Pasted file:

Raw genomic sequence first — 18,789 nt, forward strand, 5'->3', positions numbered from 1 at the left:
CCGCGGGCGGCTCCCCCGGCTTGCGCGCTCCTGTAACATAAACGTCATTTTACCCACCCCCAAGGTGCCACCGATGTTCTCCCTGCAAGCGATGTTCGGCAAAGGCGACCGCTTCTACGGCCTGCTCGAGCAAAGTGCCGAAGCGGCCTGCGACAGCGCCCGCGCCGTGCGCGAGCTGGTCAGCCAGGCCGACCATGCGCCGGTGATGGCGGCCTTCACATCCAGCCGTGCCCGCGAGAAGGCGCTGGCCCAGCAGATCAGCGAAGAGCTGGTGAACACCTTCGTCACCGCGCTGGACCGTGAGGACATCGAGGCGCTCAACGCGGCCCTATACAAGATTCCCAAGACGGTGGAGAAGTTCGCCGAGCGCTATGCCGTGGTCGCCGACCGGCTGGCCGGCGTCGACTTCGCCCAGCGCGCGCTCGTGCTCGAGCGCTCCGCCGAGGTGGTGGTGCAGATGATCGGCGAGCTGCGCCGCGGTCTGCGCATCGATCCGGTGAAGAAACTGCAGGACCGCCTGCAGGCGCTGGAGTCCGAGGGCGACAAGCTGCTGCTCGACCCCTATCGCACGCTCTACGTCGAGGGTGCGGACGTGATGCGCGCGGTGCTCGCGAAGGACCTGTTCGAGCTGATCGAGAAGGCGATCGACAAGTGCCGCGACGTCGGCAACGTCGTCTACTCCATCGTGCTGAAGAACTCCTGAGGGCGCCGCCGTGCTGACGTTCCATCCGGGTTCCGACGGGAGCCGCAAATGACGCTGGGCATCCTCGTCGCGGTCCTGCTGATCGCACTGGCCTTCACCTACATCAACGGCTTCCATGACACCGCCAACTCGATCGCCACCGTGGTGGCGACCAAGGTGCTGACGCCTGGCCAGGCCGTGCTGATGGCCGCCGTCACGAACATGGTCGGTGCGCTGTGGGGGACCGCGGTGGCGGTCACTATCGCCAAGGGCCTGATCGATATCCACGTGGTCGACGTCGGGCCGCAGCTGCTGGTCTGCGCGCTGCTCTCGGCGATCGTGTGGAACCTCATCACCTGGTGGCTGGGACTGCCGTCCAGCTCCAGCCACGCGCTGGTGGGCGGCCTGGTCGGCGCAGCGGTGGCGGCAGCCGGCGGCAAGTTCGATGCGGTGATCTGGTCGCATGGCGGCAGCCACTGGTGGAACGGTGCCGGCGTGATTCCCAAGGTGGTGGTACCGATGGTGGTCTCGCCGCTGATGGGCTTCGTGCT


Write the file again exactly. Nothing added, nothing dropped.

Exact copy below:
Raw genomic sequence first — 18,789 nt, forward strand, 5'->3', positions numbered from 1 at the left:
CCGCGGGCGGCTCCCCCGGCTTGCGCGCTCCTGTAACATAAACGTCATTTTACCCACCCCCAAGGTGCCACCGATGTTCTCCCTGCAAGCGATGTTCGGCAAAGGCGACCGCTTCTACGGCCTGCTCGAGCAAAGTGCCGAAGCGGCCTGCGACAGCGCCCGCGCCGTGCGCGAGCTGGTCAGCCAGGCCGACCATGCGCCGGTGATGGCGGCCTTCACATCCAGCCGTGCCCGCGAGAAGGCGCTGGCCCAGCAGATCAGCGAAGAGCTGGTGAACACCTTCGTCACCGCGCTGGACCGTGAGGACATCGAGGCGCTCAACGCGGCCCTATACAAGATTCCCAAGACGGTGGAGAAGTTCGCCGAGCGCTATGCCGTGGTCGCCGACCGGCTGGCCGGCGTCGACTTCGCCCAGCGCGCGCTCGTGCTCGAGCGCTCCGCCGAGGTGGTGGTGCAGATGATCGGCGAGCTGCGCCGCGGTCTGCGCATCGATCCGGTGAAGAAACTGCAGGACCGCCTGCAGGCGCTGGAGTCCGAGGGCGACAAGCTGCTGCTCGACCCCTATCGCACGCTCTACGTCGAGGGTGCGGACGTGATGCGCGCGGTGCTCGCGAAGGACCTGTTCGAGCTGATCGAGAAGGCGATCGACAAGTGCCGCGACGTCGGCAACGTCGTCTACTCCATCGTGCTGAAGAACTCCTGAGGGCGCCGCCGTGCTGACGTTCCATCCGGGTTCCGACGGGAGCCGCAAATGACGCTGGGCATCCTCGTCGCGGTCCTGCTGATCGCACTGGCCTTCACCTACATCAACGGCTTCCATGACACCGCCAACTCGATCGCCACCGTGGTGGCGACCAAGGTGCTGACGCCTGGCCAGGCCGTGCTGATGGCCGCCGTCACGAACATGGTCGGTGCGCTGTGGGGGACCGCGGTGGCGGTCACTATCGCCAAGGGCCTGATCGATATCCACGTGGTCGACGTCGGGCCGCAGCTGCTGGTCTGCGCGCTGCTCTCGGCGATCGTGTGGAACCTCATCACCTGGTGGCTGGGACTGCCGTCCAGCTCCAGCCACGCGCTGGTGGGCGGCCTGGTCGGCGCAGCGGTGGCGGCAGCCGGCGGCAAGTTCGATGCGGTGATCTGGTCGCATGGCGGCAGCCACTGGTGGAACGGTGCCGGCGTGATTCCCAAGGTGGTGGTACCGATGGTGGTCTCGCCGCTGATGGGCTTCGTGCT